The Poetical Works of William Wordsworth: Complete in One Volume

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A. and W. Galignani, 1828 - Fore-edge painting - 340 pages
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Page 249 - No more shall grief of mine the season wrong: I hear the echoes through the mountains throng, The winds come to me from the fields of sleep, And all the earth is gay...
Page 128 - Hebrides. Will no one tell me what she sings? — Perhaps the plaintive numbers flow For old, unhappy, far-off things, And battles long ago: Or is it some more humble lay, Familiar matter of to-day? Some natural sorrow, loss, or pain, That has been, and may be again? Whate'er the theme, the maiden sang As if her song could have no ending; I saw her singing at her work, And o'er the sickle bending; — I listened, motionless and still; And, as I mounted up the hill The music in my heart I bore, Long...
Page 102 - When these wild ecstasies shall be matured Into a sober pleasure; when thy mind Shall be a mansion for all lovely forms, Thy memory be as a dwelling-place For all sweet sounds and harmonies; oh! then, If solitude, or fear, or pain, or grief. Should be thy portion, with what healing thoughts Of tender joy wilt thou remember me, And these my exhortations'.
Page 81 - Sweet records, promises as sweet; A creature not too bright or good For human nature's daily food; For transient sorrows, simple wiles, Praise, blame, love, kisses, tears and smiles.
Page 17 - You yet may spy the fawn at play, The hare upon the green; But the sweet face of Lucy Gray Will never more be seen. "To-night will be a stormy night — You to the town must go; And take a lantern, Child, to light Your mother through the snow.
Page 128 - Reaping and singing by herself; Stop here, or gently pass! Alone she cuts and binds the grain, And sings a melancholy strain; 0 listen! for the Vale profound Is overflowing with the sound. No Nightingale did ever chaunt More welcome notes to weary bands Of travellers in some shady haunt, Among Arabian sands: A voice so thrilling ne'er was heard In spring-time from the Cuckoo-bird, Breaking the silence of the seas Among the farthest Hebrides.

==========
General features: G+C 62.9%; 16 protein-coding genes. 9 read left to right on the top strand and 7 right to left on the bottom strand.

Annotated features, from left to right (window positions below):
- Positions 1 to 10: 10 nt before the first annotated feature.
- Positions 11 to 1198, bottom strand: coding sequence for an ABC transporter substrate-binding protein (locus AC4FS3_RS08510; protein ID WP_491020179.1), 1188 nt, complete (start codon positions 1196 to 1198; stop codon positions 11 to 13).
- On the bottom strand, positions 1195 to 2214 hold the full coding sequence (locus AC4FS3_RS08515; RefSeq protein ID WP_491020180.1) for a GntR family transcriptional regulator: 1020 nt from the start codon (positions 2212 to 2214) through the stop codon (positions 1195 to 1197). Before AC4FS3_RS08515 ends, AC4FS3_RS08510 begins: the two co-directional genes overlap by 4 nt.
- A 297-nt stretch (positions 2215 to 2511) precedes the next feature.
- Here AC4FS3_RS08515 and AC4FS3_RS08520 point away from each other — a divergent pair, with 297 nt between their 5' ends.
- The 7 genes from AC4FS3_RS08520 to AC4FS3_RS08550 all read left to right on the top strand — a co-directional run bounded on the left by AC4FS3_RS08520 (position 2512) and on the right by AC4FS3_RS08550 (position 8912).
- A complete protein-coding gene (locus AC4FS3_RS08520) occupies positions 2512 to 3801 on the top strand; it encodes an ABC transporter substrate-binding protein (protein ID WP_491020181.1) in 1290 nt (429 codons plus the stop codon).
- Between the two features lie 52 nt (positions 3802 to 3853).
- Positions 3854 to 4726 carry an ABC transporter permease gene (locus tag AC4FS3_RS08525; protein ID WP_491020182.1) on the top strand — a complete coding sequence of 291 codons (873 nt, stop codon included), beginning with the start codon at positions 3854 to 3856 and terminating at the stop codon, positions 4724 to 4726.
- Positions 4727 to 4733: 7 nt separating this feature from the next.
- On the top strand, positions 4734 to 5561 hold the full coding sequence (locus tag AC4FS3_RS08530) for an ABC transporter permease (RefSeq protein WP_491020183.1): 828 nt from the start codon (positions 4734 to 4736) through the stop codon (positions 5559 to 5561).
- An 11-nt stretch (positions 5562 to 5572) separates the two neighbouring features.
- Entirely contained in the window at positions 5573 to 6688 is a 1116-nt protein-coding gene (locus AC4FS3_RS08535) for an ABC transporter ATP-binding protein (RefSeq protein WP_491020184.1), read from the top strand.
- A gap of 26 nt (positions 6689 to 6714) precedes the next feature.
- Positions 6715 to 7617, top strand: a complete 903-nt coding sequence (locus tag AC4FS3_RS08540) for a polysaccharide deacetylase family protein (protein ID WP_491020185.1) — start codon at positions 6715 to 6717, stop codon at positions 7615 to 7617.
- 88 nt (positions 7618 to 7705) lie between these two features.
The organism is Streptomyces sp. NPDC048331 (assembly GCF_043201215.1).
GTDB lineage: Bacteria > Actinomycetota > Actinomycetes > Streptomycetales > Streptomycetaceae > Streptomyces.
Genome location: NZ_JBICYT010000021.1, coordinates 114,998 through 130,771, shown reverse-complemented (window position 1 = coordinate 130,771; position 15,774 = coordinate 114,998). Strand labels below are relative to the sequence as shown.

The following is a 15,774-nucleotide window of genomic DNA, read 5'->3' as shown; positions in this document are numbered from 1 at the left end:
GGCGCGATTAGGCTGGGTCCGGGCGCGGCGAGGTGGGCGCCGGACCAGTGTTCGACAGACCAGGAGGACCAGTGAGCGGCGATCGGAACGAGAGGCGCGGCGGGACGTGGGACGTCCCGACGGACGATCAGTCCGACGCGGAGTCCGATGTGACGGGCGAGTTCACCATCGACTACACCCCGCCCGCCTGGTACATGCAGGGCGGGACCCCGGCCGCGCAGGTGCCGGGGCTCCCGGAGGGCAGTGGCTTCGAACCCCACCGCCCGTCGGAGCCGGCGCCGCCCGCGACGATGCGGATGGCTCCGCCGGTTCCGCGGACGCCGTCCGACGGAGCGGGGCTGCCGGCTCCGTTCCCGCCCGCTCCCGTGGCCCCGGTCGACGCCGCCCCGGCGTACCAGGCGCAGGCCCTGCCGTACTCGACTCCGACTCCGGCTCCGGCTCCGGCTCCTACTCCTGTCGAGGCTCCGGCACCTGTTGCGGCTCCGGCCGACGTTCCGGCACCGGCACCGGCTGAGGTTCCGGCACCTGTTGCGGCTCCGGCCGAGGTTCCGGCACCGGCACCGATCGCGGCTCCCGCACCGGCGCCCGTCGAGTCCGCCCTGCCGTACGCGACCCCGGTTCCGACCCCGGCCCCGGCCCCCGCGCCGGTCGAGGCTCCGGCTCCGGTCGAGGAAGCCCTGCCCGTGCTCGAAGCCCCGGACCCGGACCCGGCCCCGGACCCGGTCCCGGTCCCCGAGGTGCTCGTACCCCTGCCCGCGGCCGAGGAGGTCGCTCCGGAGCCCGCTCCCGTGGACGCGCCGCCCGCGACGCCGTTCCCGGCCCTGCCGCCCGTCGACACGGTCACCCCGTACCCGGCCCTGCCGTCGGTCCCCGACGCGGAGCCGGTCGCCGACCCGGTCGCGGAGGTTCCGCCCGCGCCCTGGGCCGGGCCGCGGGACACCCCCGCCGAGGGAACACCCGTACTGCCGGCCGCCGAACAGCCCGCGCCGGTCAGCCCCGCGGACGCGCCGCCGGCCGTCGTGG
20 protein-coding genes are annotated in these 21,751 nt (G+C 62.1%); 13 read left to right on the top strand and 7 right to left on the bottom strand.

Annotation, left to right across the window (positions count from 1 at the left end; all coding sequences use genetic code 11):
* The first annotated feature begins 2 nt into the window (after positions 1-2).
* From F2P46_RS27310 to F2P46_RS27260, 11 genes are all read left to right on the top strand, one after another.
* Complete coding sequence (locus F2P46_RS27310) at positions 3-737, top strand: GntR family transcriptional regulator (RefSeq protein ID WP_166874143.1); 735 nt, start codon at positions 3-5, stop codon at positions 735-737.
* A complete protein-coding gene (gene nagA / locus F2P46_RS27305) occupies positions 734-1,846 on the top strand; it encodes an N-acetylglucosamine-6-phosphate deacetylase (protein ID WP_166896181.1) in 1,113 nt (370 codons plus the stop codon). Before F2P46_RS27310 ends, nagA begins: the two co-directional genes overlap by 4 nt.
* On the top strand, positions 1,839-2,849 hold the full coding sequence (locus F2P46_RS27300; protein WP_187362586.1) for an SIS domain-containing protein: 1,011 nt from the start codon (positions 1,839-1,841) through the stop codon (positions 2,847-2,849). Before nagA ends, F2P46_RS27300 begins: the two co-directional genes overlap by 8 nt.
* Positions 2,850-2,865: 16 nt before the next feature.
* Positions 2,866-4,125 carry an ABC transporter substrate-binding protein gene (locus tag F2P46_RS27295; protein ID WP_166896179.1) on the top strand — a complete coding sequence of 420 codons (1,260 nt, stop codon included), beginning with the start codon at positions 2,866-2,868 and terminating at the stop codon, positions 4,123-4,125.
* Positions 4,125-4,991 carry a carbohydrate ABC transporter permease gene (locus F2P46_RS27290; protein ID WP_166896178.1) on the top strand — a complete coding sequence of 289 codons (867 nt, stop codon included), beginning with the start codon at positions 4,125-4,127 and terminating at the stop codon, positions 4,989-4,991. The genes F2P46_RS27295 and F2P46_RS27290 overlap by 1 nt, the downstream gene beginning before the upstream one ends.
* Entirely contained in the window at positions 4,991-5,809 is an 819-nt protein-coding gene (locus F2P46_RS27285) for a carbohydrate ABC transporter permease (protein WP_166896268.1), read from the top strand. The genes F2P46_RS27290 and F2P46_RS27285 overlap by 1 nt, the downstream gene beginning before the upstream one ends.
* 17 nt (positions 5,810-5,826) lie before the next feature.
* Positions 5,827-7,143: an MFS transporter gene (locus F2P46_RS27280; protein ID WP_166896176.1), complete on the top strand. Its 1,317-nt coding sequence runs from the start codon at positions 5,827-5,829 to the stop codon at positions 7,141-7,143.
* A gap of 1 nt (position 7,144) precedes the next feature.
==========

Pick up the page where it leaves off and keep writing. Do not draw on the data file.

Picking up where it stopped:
Page 92 - As a huge stone is sometimes seen to lie Couched on the bald top of an eminence ; Wonder to all who do the same espy, By what means it could thither come, and whence; So that it seems a thing endued with sense : Like a sea-beast crawled forth, that on a shelf Of rock or sand reposeth, there to sun itself...
Page 119 - Mindless of its just honours ; with this key Shakespeare unlocked his heart; the melody Of this small lute gave ease to Petrarch's wound; A thousand times this pipe did Tasso sound; With it Camoens soothed an exile's grief ; The sonnet glittered a gay myrtle leaf Amid the cypress with which Dante crowned His visionary brow: a glow-worm lamp, It cheered mild Spenser, called from Faery-land To struggle through dark ways; and when a damp Fell round the path of Milton, in his hand The thing became a...
Page 101 - Is lightened: — that serene and blessed mood, In which the affections gently lead us on, — Until, the breath of this corporeal frame And even the motion of our human blood Almost suspended, we are laid asleep In body, and become a living soul: While with an eye made quiet by the power Of harmony, and the deep power of joy, We see into the life of things.